The Effects of Mind Puzzle Games in Non-Verbal
The psychologists Sternberg and Davidson argued, as far back as 1982 (Psychology Today, Volume 16, pp. 7-44), that solving puzzles entails the ability to compare hidden information in a puzzle with information already in memory, and, more importantly, the ability to combine the information to form novel information and ideas. The thinking involved in solving puzzles can thus be characterized as a blend of imaginative association and memory. It is this blend that leads us to literally see the pattern or twist that a puzzle conceals. The Green and Gendelman experiments (2003) randomly assigned children to treatment and control conditions. Both experimental groups were presented with an introduction to the rules of various games.
Children in the treatment group were taught strategic principles useful to the solution of certain types of game-related puzzles, while children in the control group spent the equivalent time period practicing the games. Green and Gendelman find statistically significant increases in performance among those students assigned to receive instruction in strategic (Repeated Measures) pre-test was completed, they were exposed to treatment which is the mind puzzle ames. A post test was given after the treatment to determine if the treatment has an effect to nonverbal reasoning ability.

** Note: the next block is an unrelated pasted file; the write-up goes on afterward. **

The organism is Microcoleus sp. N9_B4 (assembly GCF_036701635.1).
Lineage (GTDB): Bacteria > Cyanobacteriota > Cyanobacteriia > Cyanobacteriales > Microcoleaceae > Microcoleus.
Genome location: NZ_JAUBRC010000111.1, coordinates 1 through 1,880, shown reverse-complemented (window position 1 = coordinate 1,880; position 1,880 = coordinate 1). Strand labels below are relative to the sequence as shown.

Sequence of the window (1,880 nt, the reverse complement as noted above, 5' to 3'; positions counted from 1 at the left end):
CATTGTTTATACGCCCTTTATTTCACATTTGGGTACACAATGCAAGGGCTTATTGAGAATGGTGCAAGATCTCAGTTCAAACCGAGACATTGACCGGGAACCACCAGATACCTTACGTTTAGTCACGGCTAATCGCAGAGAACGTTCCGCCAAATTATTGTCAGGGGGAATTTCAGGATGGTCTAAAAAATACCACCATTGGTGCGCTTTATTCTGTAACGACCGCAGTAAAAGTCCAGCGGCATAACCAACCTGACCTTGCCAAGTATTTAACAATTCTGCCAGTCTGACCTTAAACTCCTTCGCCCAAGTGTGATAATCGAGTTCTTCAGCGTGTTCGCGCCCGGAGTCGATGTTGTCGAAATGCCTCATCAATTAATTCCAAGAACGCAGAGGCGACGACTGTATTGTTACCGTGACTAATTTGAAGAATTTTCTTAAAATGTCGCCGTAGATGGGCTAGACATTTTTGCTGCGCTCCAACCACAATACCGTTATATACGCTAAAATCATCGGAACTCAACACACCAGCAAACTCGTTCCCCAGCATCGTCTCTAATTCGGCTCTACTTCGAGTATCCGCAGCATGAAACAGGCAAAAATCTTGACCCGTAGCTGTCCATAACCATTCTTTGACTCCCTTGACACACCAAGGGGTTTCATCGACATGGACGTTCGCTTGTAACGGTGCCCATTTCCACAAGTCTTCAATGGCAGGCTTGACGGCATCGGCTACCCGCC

There are a total number of twenty (20) participants, both male and female, college students. They were randomly selected from different colleges of Lyceum of the Philippines University. The IPS Nonverrbal Reasoning test instrument that was used is composed of 35 items were equally split into halves for the pretest and post test with 17 items for each. The experimenters selected twenty (20) students randomly. They were given maximum of fifteen (15) minutes to finish the nonverbal reasoning ability pretest.
After the pretest, they were exposed to the mind puzzle game which is the brain twister. It is composed of four pieces of puzzle wherein they would have to solve three (3) figures out of the given five (5) fgures. There is no time limit required for such. After the participants have completed three (3) fgures, they were given the nonverbal reasoning ability posttest. After determining the scores for both tests, they were treated statistically using the t-test for correlated samples to determine if the ind puzzle games has an effect to the nonverbal reasoning ability.